If you make a planned gift to the Alpha Chi Omega Foundation or any nonprofit entity, collaboration between you and the charity is crucial. Planned giving is not likely to be productive or rewarding if approached in isolation. For example, you may designate a cash contribution to your favorite charity and specify that such amount is to be added to your favorite charity’s scholarship fund, but if your favorite charity does not have a scholarship fund, that plan will fail. You should explore your desires and goals and also learn about the programs and tools already available within your favorite charity to make sure your planned gift is a success. While the professionals who work for various charities can provide you with valuable information about the methods of planned giving and the benefits of each, it is important for you to involve your own legal advisors in the process so that there is no conflict of interest and all aspects of the transaction can be appropriately considered.
It’s not (just) about the taxes.
A desire to minimize estate taxes may help motivate you to consider a planned gift, but avoiding estate taxes should not be the only reason to make a planned gift. Likewise, if your only goal is to maximize the amount of money going to your family members and minimize the amount of taxes paid to the government, then planned giving may not work for you. You need to have true charitable intentions to gain the most benefit from a planned gift.
Since Dec. 17, 2010, our federal laws have provided a maximum exemption level (i.e., the maximum amount a person may give away without incurring tax) of $5 million, indexed annually for inflation, for estate tax, gift tax and generation-skipping transfer (GST) tax. The gift and estate tax exemption are unified so that $5 million (indexed) may be given away during one’s life gift-tax-free. The maximum tax rate for estate, gift and GST taxes is currently 35 percent. Because of the “indexing,” for 2012, up to $5.12 million of an estate will be exempt from the current 35-percent estate tax. These provisions are only in effect until Dec. 31, 2012. Unless Congress and the President take further action before then, after Jan. 1, 2013, estates worth as little as $1 million will be subject to estate tax, the government will take 41 cents on the first dollar in excess of that $1 million, and tax rates will steadily increase from 41 percent to 60 percent on larger amounts.
This notorious fluctuating federal law has moved the exemption level all over the map from the low point of $600,000 to the current high point of $5 million. In light of this larger federal estate-tax exemption, you may feel that “enough is enough” in terms of the amount of money you wish to leave to family. Many of my clients feel that the amounts in excess of the estate-tax exemption should be left to charity.
Unrestricted vs. designated gifts to charity.
An unrestricted gift to a charity has no strings attached. Charities love these gifts! These are important to a charity’s daily operation and help them keep the lights on, buy paper and pay employee salaries. Some donors embrace this unrestricted type of giving, understanding that these essentials are necessary to provide for the charity’s basic needs.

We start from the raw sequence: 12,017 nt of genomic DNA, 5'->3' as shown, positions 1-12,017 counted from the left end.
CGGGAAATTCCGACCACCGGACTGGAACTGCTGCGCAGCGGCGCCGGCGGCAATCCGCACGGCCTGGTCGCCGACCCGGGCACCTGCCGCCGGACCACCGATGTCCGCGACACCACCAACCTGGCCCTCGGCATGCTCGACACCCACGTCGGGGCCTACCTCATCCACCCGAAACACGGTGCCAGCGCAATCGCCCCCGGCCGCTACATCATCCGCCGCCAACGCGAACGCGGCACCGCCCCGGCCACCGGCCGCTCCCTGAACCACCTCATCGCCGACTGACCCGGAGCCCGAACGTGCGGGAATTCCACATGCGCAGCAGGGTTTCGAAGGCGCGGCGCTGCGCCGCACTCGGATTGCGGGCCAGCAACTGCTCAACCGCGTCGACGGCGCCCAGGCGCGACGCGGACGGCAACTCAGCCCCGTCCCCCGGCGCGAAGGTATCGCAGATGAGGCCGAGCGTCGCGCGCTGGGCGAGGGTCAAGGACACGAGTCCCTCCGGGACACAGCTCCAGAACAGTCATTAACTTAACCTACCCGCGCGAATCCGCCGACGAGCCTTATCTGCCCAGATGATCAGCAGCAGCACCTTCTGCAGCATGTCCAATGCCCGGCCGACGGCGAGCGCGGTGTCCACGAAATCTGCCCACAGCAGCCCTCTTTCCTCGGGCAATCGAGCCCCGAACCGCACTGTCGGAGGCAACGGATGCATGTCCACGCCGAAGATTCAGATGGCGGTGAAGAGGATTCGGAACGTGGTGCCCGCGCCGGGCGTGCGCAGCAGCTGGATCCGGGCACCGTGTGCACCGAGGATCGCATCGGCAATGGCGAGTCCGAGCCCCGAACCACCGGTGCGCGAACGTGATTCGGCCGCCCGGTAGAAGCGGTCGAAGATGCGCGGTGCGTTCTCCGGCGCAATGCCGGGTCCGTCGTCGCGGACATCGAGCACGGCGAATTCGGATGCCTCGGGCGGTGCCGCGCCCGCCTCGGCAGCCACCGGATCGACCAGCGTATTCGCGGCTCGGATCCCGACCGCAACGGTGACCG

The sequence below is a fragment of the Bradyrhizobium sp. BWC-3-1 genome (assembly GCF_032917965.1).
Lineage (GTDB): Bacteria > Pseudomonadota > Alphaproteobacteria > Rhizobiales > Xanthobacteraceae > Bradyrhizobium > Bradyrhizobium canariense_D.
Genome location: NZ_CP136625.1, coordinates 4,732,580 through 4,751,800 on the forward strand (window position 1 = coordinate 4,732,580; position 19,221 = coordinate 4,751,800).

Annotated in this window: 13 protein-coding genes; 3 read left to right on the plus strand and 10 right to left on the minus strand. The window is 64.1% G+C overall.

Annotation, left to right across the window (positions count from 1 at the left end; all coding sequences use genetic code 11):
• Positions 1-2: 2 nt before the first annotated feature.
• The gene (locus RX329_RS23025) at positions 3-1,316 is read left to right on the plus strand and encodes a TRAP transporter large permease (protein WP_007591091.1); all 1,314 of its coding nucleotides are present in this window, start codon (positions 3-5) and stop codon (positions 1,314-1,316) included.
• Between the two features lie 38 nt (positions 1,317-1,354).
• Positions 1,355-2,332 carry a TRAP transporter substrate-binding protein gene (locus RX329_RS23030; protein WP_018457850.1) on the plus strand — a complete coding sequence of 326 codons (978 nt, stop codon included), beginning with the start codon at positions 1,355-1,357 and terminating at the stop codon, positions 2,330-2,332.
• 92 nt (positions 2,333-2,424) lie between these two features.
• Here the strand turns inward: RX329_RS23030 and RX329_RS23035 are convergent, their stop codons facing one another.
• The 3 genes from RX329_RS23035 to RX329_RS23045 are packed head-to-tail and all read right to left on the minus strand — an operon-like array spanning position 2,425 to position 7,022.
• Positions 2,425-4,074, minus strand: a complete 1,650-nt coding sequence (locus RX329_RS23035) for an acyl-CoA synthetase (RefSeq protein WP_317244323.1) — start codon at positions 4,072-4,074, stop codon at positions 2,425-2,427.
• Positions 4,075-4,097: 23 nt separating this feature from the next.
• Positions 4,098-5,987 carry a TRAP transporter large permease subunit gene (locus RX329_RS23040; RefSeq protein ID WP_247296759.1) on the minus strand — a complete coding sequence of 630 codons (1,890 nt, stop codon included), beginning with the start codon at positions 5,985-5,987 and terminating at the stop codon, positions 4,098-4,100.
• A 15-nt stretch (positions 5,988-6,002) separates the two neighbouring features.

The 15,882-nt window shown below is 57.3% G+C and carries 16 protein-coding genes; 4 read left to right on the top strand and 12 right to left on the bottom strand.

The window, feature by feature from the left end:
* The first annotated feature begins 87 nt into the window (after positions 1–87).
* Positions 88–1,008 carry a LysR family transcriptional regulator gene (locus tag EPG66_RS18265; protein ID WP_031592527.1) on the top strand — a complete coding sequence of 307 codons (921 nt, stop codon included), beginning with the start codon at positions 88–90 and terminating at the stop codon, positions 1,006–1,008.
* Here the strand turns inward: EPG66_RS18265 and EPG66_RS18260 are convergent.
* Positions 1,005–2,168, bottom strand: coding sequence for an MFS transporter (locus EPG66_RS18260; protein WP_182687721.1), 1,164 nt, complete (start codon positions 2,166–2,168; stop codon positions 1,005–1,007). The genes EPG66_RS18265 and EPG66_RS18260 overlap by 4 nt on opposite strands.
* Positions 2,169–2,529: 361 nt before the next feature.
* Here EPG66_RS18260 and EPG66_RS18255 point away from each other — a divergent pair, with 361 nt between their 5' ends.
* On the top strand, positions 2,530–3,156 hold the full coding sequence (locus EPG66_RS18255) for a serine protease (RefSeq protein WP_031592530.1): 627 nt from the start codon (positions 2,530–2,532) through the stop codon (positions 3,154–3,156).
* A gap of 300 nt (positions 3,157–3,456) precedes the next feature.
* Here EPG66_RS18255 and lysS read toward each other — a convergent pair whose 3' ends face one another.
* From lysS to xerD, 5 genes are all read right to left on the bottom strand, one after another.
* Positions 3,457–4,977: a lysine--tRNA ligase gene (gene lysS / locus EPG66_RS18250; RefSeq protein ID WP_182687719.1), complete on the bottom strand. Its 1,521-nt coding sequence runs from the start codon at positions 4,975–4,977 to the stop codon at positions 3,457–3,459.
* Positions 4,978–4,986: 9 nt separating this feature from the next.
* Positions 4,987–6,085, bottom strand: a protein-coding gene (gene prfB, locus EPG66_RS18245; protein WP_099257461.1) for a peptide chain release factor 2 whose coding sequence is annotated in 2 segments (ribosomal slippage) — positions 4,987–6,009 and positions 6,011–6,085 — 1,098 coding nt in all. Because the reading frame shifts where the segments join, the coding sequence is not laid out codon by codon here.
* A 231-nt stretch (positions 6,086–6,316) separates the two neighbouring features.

However, in order to further a particular charitable interest or desire, planned gifts often involve “restricted” or “designated” gifts, which can be used only for a specific purpose. Again, collaboration between the donor’s legal advisors and the charity is crucial to make the donor’s intent clear and ensure that the charity is capable of complying with the restrictions in order to achieve the donor’s goals. When a charity accepts your gift, it accepts any restrictions or designations you placed on that gift and is legally required to fulfill them. I suggest drafting any designated charitable bequest to be made following death in the alternative, to allow the highest possibility for success. For example, a last will and testament could contain a provision such as this: “The lesser of $50,000 or 5 percent of my net taxable estate to [favorite charity] for the purpose of providing scholarships, but if the scholarship program is discontinued in the future, then any remaining funds should be used for [favorite charity’s] then-existing program(s) that benefit children, or if no such programs exist, then any remaining funds may be used for [favorite charity’s] greatest need.”
Another type of designated gift is an endowment. Endowments allow you to give an amount to charity, which is invested, and only the income earned from that investment may be spent for the purposes which you have provided.
Most charities will have a gift-acceptance policy, and a donor should expect to be presented with such a policy to review at the outset of any planned-giving discussions. Also, a planned gift may likely result in a gift agreement that commemorates the assets to be given by the donor and any restrictions the charity agrees to comply with by accepting such a gift.
Different types of assets can be used in planned giving.
The types of assets donated to a charity will influence the planned-giving process, even if the gift is unrestricted. Once you’ve decided that you want to make a planned gift, next you must decide which of your assets you wish to transfer to the charity. Cash is one straightforward option. Marketable securities are easy to transfer to a charity during your lifetime or at death. Stock or other ownership interest in a closely held business may be accepted by a charity, but certain steps must be taken before such a transfer. It’s not as easy as just transferring your Google stock.
Your IRA, 401(k) or other qualified retirement plan assets can easily be left to charity at death. I often suggest these assets as a great way to benefit a charity at death, because they may otherwise be subject to two types of taxes when you die: death taxes on the value of the account at the date of death, and income taxes on each withdrawal made by your named beneficiary after your death. If a charity is the beneficiary of your qualified retirement assets, then such assets are not subject to either death taxes or income taxes because your estate would receive an estate-tax charitable deduction, and the charity would be exempt from income tax when assets are withdrawn. Caution is required when considering lifetime gifts of qualified retirement plans, because income tax and penalties may be triggered when assets are withdrawn from such a plan, even if the ultimate recipient of the withdrawn funds is a charity.